Beyond the Rocks
Dir. Sam Wood. 1921. N/R. 81mins. Rudolph Valentino, Gloria Swanson.
Long thought to be lost, this silent romantic drama was the only film to pair Swanson and Valentino, two of the biggest stars of silent cinema. Valentino plays a charming playboy who rescues pretty young thing Swanson from drowning, then meets her again after she’s been married off to a wealthy man to save her impoverished family. Needless to say, sparks fly. The script is unexpectedly even-handed, making the fat, old husband a figure of sympathy when you least expect it. If you’re a fan of silent film, consider this required viewing. —Hank Sartin
Dir. David Lynch. 1986. R. 120mins. Kyle MacLachlan, Isabella Rossellini, Dennis Hopper, Dean Stockwell.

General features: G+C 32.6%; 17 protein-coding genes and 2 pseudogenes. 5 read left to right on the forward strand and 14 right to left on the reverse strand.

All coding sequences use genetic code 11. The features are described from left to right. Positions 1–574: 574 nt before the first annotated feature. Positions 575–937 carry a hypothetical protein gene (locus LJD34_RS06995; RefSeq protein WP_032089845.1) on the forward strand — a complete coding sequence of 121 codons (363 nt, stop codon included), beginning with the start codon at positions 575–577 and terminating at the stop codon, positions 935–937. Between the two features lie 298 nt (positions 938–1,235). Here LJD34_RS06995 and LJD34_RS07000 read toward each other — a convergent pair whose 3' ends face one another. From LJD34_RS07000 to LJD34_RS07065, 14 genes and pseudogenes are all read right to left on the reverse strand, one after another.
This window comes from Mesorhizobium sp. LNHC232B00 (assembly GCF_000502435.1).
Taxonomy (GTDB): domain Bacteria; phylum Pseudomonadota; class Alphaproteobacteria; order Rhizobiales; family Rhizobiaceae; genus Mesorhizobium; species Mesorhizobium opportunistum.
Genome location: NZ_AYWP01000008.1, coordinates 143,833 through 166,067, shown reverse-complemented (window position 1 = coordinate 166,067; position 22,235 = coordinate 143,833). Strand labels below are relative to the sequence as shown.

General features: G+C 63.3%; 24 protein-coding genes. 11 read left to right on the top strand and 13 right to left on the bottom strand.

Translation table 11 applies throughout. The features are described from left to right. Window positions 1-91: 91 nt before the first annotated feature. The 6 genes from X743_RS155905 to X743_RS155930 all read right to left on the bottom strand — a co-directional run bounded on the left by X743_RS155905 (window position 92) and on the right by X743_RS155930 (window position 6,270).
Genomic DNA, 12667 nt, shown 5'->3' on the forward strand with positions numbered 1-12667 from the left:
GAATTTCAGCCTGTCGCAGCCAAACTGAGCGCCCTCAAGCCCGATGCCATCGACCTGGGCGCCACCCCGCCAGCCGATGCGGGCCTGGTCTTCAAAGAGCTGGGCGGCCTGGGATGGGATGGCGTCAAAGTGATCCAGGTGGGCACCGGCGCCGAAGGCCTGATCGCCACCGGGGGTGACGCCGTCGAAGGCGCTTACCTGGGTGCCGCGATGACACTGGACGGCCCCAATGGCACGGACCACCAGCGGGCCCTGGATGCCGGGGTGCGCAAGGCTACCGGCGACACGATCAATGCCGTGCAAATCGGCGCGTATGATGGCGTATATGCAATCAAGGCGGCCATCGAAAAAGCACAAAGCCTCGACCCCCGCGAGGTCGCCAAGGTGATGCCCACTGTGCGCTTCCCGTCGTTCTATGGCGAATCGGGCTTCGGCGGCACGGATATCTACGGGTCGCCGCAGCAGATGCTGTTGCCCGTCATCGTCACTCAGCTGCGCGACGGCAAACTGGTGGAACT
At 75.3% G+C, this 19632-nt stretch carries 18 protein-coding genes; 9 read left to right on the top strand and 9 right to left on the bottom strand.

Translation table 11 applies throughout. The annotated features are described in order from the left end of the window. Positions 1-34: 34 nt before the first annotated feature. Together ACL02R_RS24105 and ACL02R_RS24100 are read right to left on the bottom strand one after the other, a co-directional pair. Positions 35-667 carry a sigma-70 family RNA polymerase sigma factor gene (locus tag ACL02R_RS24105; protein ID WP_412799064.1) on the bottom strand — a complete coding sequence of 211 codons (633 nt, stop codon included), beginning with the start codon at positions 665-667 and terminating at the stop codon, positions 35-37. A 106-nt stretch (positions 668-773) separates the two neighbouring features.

Twenty years later, this lush fever dream of a movie retains its power to both freak us out and crack us up. MacLachlan plays a nice small-town kid whose discovery of a severed human ear in the grass plunges him into a nightmare realm of voyeurism, torture, rape and Pabst Blue Ribbon. Professional nutcase Hopper has never been put to better use, and Roy Orbison will never sound the same once you’ve seen Stockwell’s creepily hilarious lip-synching routine. —Cliff Doerksen
Dir. Jeff Stanzler. 2005. N/R. 83mins. Robin Wright Penn, Abdellatif Kechiche, Sandra Oh, Elodie Bouchez.
Collateral meets Play Misty for Me in post–September 11 New York in this batshit-crazy psycho-thriller. A pious Muslim cabbie is desperate to rescue his brother, who’s been sent to a Syrian prison as part of America’s War on Terror. But things get a whole lot worse for him when a crazy-evil TV executive (the brilliant Wright Penn) enters his cab and offers her help, which he needs like a broken kneecap. It’s utterly toxic but—until the daffy final reel—excruciatingly effective.—Cliff Doerksen